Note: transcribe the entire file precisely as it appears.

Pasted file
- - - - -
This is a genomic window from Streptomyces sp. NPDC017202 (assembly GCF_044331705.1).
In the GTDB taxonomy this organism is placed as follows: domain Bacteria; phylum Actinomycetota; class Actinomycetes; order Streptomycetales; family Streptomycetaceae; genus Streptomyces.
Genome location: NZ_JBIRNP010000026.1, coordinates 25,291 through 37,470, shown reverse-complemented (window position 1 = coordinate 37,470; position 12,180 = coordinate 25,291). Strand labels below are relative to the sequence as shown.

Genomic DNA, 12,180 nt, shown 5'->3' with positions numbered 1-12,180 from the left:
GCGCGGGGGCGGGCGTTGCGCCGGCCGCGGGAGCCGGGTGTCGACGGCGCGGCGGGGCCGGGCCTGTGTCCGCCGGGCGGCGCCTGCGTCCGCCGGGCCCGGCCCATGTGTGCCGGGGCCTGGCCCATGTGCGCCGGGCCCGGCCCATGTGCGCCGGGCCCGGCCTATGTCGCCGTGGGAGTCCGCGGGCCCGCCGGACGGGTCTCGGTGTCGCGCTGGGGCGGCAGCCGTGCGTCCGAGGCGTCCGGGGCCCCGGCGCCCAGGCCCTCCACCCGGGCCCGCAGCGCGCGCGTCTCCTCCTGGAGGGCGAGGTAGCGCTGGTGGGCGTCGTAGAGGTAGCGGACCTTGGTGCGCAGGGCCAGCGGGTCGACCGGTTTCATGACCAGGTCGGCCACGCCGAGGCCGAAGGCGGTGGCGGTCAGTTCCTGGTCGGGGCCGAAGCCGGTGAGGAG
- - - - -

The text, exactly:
This is a genomic window from Streptomyces sp. NPDC017202 (assembly GCF_044331705.1).
In the GTDB taxonomy this organism is placed as follows: domain Bacteria; phylum Actinomycetota; class Actinomycetes; order Streptomycetales; family Streptomycetaceae; genus Streptomyces.
Genome location: NZ_JBIRNP010000026.1, coordinates 25,291 through 37,470, shown reverse-complemented (window position 1 = coordinate 37,470; position 12,180 = coordinate 25,291). Strand labels below are relative to the sequence as shown.

Genomic DNA, 12,180 nt, shown 5'->3' with positions numbered 1-12,180 from the left:
GCGCGGGGGCGGGCGTTGCGCCGGCCGCGGGAGCCGGGTGTCGACGGCGCGGCGGGGCCGGGCCTGTGTCCGCCGGGCGGCGCCTGCGTCCGCCGGGCCCGGCCCATGTGTGCCGGGGCCTGGCCCATGTGCGCCGGGCCCGGCCCATGTGCGCCGGGCCCGGCCTATGTCGCCGTGGGAGTCCGCGGGCCCGCCGGACGGGTCTCGGTGTCGCGCTGGGGCGGCAGCCGTGCGTCCGAGGCGTCCGGGGCCCCGGCGCCCAGGCCCTCCACCCGGGCCCGCAGCGCGCGCGTCTCCTCCTGGAGGGCGAGGTAGCGCTGGTGGGCGTCGTAGAGGTAGCGGACCTTGGTGCGCAGGGCCAGCGGGTCGACCGGTTTCATGACCAGGTCGGCCACGCCGAGGCCGAAGGCGGTGGCGGTCAGTTCCTGGTCGGGGCCGAAGCCGGTGAGGAG